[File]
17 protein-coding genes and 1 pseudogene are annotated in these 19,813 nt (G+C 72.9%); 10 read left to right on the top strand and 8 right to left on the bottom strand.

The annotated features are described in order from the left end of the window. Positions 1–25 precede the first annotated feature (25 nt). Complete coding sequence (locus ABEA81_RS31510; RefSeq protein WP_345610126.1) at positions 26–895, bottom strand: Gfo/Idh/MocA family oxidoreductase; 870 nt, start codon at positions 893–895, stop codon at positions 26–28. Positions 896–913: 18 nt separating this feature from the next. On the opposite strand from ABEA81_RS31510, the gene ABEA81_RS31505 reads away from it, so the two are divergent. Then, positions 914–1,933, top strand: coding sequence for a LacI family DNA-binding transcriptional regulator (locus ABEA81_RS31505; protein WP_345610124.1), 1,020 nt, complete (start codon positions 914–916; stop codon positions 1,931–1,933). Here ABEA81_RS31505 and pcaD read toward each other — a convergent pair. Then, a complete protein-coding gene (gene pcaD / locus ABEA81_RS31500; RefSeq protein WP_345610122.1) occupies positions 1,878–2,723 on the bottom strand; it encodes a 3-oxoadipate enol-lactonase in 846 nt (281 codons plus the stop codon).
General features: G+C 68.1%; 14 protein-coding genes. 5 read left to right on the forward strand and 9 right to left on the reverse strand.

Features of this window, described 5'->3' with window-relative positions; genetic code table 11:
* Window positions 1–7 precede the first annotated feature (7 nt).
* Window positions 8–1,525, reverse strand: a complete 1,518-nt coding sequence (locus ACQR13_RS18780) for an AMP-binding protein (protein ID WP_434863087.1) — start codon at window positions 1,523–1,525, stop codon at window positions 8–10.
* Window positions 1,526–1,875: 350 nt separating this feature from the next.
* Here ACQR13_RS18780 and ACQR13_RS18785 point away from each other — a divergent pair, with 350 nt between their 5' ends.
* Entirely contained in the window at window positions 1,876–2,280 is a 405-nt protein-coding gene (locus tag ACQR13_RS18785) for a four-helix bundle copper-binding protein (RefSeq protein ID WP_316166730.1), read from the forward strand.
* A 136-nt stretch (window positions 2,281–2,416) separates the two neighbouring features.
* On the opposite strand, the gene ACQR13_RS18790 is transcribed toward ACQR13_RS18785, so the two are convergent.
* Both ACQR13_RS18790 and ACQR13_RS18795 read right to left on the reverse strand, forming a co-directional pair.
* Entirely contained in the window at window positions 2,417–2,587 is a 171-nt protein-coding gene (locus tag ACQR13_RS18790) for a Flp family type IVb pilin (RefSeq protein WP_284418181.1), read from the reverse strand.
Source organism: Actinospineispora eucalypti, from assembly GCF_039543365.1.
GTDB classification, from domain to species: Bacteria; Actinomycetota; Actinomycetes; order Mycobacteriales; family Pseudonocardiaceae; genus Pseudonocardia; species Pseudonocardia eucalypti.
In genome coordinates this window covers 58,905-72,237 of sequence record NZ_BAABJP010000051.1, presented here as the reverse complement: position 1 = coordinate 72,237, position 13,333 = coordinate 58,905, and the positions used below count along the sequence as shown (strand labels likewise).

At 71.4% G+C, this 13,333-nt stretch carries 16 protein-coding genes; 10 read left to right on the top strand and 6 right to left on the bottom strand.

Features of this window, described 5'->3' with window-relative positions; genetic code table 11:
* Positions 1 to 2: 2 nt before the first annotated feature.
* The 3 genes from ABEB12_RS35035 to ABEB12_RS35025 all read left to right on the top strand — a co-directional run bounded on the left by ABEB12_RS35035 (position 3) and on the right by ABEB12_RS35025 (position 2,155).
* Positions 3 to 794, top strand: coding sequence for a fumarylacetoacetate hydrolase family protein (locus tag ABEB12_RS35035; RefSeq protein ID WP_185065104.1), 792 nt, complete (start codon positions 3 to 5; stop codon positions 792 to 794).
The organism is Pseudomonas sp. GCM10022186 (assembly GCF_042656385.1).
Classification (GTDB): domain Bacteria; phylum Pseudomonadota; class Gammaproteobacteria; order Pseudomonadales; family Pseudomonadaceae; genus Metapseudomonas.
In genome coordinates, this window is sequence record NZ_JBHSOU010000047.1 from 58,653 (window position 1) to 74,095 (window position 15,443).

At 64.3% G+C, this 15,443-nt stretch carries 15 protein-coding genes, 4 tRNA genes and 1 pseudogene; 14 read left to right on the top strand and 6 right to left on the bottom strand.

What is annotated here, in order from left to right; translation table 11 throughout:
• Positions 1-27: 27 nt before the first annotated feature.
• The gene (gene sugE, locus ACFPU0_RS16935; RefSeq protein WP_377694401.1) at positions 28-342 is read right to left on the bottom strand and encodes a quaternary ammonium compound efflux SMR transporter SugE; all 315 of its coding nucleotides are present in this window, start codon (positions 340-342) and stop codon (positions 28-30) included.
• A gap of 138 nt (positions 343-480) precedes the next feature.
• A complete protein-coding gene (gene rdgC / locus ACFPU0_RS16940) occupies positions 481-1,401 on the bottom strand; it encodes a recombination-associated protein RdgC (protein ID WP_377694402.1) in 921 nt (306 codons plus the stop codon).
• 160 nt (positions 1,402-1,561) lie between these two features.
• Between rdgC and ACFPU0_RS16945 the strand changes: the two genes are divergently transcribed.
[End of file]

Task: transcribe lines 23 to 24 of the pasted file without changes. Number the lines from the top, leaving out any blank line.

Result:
Classification (GTDB): domain Bacteria; phylum Pseudomonadota; class Gammaproteobacteria; order Pseudomonadales; family Pseudomonadaceae; genus Metapseudomonas.
In genome coordinates, this window is sequence record NZ_JBHSOU010000047.1 from 58,653 (window position 1) to 74,095 (window position 15,443).